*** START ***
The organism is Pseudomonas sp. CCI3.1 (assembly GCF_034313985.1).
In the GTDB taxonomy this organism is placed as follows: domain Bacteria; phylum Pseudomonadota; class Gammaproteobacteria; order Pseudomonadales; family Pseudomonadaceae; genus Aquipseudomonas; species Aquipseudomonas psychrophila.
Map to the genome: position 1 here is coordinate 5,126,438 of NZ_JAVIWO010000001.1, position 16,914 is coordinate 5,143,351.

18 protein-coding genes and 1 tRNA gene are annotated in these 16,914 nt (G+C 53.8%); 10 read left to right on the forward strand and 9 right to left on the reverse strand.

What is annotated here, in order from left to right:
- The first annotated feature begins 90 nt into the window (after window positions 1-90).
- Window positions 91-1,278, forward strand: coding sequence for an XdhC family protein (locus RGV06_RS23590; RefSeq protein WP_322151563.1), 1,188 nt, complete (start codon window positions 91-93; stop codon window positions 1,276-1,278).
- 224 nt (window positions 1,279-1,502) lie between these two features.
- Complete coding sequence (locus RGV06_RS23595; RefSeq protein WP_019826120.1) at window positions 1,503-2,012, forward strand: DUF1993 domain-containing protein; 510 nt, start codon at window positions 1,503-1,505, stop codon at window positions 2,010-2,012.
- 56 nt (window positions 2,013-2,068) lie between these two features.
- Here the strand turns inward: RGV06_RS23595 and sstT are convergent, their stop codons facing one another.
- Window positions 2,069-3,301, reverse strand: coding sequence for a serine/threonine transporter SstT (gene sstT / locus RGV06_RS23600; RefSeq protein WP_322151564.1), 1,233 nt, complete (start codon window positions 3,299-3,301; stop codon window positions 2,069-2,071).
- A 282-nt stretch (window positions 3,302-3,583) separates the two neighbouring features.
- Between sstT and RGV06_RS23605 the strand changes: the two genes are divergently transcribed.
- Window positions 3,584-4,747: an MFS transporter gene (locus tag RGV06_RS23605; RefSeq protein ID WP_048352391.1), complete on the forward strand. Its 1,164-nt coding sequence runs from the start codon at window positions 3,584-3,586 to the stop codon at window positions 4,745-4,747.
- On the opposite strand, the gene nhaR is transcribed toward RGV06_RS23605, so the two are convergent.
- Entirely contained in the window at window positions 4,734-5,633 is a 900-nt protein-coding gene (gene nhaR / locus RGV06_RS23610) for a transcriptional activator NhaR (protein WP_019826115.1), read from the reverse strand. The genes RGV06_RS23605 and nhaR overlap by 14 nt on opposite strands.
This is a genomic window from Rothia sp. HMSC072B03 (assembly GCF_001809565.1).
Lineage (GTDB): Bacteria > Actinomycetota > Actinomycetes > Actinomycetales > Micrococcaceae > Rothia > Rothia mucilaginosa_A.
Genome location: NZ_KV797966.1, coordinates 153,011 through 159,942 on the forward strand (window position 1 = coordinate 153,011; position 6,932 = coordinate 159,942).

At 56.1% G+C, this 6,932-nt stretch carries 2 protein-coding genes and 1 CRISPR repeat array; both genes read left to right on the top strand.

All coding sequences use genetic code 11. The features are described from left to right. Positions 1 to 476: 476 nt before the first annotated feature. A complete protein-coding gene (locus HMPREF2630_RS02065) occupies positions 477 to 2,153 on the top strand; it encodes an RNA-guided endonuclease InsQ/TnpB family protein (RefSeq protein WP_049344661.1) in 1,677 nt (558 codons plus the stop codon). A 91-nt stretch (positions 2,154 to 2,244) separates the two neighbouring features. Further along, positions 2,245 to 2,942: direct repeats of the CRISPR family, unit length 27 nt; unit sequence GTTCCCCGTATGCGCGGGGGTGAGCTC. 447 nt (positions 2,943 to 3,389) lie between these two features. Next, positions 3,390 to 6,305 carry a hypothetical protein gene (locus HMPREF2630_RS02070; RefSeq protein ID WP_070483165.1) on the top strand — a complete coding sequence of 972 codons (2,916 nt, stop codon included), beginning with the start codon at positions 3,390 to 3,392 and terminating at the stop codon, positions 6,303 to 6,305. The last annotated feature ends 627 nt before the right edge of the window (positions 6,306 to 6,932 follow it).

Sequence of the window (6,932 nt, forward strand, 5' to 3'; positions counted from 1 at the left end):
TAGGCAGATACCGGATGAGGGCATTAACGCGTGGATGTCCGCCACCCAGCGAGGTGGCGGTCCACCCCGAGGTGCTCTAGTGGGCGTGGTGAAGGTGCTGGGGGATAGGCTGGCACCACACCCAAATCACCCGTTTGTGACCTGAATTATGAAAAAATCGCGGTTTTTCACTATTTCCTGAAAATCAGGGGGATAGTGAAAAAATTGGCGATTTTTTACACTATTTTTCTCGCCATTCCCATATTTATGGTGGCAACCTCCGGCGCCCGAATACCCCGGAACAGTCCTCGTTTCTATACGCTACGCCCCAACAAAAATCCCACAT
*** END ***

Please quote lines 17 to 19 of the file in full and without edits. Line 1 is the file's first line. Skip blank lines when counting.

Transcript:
- Entirely contained in the window at window positions 4,734-5,633 is a 900-nt protein-coding gene (gene nhaR / locus RGV06_RS23610) for a transcriptional activator NhaR (protein WP_019826115.1), read from the reverse strand. The genes RGV06_RS23605 and nhaR overlap by 14 nt on opposite strands.
This is a genomic window from Rothia sp. HMSC072B03 (assembly GCF_001809565.1).
Lineage (GTDB): Bacteria > Actinomycetota > Actinomycetes > Actinomycetales > Micrococcaceae > Rothia > Rothia mucilaginosa_A.